We also need to look at enforcement. The CMA is responsible for the enforcement of consumer law in precedent setting and market-wide cases, but it lacks the power to effectively protect consumer rights and deter companies. In order to enforce a decision, there is a lengthy court process, and a company can be fined only if it fails to comply with a court order. One example of that is the issue with the ticket seller Viagogo. It took six years for Viagogo to be forced to change its practices and follow the CMA guidance on the information it gives to consumers. In Canada, however, the secondary ticketing sites Ticketmaster and StubHub had immediate fines of 4 million Canadian dollars and 5 million Canadian dollars in costs. They also received a fine of 1.3 million Canadian dollars for not complying with a previous warning. Compare that with a process that took six years, during which time Viagogo could rip off consumers. It is just not good enough.

There are other examples of companies in the travel and wedding sectors that, despite clear guidance from the CMA, were very slow to offer refunds and unlawfully held on to customers’ money for months and months after the cancellation of services—by them, not by consumers. We need a simplified process of investigation, and we need the CMA to have greater powers—along the lines of those enjoyed by the other UK regulators, such as the Financial Conduct Authority and the Information Commissioner’s Office—to raise standards and challenge companies that fail to comply. We have the power to do that, but it needs some teeth. It is no use having regulation and legislation unless it can be enforced easily for consumers, who are often deterred by a long, complex process; indeed, some businesses rely on that.

We are all consumers. Most of the time, things go smoothly, but it is when things go wrong that the gaps in protection are exposed. Limiting that exposure is vital in order to give consumers the confidence to make more purchases without the undue stress and worry that many have had to go through in the past.

It is a pleasure to serve under your chairmanship, Mr Efford. I congratulate my hon. Friend the Member for Weston-super-Mare (John Penrose) on securing this crucial debate and on his excellent work not only on his review, but as the UK’s anti-corruption champion. His review is a vital piece of work and reveals how our competition policy can drive enterprise, productivity and growth. I am pleased to recognise that more competition and support for small businesses outside the south-east is key to our levelling-up agenda.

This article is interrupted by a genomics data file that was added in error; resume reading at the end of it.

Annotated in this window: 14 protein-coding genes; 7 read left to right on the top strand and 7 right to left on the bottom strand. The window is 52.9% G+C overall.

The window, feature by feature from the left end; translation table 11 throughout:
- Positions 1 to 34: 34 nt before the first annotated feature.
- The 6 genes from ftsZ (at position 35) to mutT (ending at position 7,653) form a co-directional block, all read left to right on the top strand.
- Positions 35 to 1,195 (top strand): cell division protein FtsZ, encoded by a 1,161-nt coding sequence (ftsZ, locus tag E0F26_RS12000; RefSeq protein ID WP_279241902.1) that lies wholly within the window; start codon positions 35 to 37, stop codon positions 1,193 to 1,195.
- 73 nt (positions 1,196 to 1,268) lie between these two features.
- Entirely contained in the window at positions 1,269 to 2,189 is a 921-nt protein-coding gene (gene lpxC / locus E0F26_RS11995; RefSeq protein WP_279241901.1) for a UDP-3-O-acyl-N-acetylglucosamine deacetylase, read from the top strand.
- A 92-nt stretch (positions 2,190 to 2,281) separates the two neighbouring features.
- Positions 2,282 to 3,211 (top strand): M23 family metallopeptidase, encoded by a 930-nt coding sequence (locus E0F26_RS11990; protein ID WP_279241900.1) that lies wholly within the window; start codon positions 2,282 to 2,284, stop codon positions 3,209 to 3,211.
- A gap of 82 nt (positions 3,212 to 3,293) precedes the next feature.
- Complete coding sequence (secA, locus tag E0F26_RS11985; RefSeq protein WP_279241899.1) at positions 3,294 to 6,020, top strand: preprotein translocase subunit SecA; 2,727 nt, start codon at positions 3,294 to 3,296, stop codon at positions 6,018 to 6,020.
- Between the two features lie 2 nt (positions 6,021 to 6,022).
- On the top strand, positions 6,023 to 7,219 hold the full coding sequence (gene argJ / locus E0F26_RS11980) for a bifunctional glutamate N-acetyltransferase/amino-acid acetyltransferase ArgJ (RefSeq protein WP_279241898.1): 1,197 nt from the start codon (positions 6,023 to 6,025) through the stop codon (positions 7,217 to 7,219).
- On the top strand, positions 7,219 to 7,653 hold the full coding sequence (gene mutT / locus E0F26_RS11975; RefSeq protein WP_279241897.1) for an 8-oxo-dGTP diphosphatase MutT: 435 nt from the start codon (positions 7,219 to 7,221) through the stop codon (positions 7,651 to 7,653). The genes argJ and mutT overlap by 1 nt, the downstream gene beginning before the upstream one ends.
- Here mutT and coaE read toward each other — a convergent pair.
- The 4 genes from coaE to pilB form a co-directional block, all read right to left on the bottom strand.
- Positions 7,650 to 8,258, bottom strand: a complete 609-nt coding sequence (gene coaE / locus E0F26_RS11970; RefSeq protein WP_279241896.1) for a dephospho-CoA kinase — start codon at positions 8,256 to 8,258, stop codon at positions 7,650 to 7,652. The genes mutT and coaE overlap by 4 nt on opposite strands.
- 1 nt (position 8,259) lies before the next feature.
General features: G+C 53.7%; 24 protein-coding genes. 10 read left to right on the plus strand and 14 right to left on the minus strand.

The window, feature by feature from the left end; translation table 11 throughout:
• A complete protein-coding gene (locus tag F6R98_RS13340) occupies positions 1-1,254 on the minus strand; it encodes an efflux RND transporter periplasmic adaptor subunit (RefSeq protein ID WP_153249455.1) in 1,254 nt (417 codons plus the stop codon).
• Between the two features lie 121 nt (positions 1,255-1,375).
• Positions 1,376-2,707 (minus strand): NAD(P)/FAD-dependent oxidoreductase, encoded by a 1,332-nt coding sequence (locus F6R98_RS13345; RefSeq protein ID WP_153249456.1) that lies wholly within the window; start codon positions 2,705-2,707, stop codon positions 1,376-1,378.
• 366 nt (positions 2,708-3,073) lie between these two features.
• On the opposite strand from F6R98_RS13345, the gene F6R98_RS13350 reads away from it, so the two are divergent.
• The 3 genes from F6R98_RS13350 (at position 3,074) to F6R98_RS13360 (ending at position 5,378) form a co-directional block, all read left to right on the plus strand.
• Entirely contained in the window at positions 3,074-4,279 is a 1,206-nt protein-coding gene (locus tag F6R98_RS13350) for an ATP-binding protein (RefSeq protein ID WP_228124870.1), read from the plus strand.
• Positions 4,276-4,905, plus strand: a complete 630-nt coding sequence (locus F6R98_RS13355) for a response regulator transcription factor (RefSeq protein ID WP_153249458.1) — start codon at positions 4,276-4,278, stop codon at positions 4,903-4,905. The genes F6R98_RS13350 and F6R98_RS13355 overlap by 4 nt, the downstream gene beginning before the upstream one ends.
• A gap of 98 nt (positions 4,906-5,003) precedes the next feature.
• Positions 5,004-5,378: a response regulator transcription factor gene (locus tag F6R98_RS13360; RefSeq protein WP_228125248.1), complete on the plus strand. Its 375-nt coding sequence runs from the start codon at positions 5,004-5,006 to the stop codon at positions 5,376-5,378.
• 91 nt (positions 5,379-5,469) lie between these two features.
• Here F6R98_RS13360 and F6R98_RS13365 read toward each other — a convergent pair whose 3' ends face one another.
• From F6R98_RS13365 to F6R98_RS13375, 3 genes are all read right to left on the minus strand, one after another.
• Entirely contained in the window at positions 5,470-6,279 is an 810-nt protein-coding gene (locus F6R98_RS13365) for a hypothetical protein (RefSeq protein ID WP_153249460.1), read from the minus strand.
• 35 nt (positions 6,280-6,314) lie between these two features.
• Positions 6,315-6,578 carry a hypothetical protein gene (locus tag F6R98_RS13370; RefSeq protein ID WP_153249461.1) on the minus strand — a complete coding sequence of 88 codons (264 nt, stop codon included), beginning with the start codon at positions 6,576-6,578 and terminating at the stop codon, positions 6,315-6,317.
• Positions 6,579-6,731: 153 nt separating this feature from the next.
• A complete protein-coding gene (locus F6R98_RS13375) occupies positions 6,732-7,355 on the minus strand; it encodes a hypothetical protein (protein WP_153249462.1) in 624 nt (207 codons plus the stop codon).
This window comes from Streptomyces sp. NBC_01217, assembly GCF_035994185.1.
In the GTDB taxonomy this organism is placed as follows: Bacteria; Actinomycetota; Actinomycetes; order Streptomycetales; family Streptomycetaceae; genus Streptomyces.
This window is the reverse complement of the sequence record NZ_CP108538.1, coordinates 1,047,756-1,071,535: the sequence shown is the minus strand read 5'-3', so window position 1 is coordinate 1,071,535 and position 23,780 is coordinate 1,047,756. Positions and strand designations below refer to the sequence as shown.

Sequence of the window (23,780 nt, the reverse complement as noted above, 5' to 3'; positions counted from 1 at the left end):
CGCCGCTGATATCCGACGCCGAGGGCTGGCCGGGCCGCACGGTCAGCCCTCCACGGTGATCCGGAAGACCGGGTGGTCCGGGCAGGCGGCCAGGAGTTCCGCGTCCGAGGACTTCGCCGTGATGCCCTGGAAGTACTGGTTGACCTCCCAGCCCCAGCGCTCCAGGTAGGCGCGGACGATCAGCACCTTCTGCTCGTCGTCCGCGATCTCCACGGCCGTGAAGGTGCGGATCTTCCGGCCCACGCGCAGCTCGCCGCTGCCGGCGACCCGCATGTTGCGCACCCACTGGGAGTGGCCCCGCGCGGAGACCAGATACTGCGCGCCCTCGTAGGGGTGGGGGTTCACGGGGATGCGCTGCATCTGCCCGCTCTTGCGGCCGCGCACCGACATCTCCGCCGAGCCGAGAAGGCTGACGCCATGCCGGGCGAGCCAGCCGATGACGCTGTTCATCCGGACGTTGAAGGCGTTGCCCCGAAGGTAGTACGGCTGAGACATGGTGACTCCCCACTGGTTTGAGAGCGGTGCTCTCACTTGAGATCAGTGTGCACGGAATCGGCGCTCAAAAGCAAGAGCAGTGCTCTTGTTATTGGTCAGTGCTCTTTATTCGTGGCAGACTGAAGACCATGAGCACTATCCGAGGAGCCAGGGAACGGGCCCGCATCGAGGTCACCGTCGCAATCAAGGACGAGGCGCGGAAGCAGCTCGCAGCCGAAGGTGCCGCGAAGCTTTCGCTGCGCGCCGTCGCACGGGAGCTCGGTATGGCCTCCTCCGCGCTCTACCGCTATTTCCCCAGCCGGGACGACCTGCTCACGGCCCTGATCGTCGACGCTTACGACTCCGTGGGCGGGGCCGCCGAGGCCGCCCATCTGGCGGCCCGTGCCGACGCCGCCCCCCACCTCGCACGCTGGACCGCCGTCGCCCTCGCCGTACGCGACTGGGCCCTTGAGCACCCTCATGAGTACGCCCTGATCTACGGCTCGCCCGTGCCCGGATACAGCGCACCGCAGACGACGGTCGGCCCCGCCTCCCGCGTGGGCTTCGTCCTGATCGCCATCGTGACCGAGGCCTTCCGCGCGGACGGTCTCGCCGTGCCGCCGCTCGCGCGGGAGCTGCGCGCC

I speak as the Member for Truro and Falmouth in Cornwall, which has an economy built on fantastic small businesses, with three quarters of local companies employing fewer than five people. Although the terms “competition law” and “ competition policy” might seem far removed from our everyday lives, it can be argued that failing to create a better regulatory regime that fully supports small businesses, consumers and fair competition has led to higher prices and lower wages in Cornwall for much of the last decade. We must unpick the fact that Cornwall has the lowest productivity levels anywhere in the UK, and that places the region at the heart of the Government’s levelling-up agenda. I draw the House’s attention to section 6 of the report, which shows that Britain has a well-known productivity problem, especially outside the south-east.

Our geographical skew in productivity is not normal; only two other European countries, Poland and Romania, have bigger variations than we have. That difference translates into everyone’s wages. In Cornwall, one in three workers earn below the national living wage, and much of the employment in Cornwall is reliant on two low-paying industry groups, namely hospitality and retail. They are sources of pride for Cornwall and its flourishing tourism sector, but it is inescapable that both are sources of low pay and low productivity.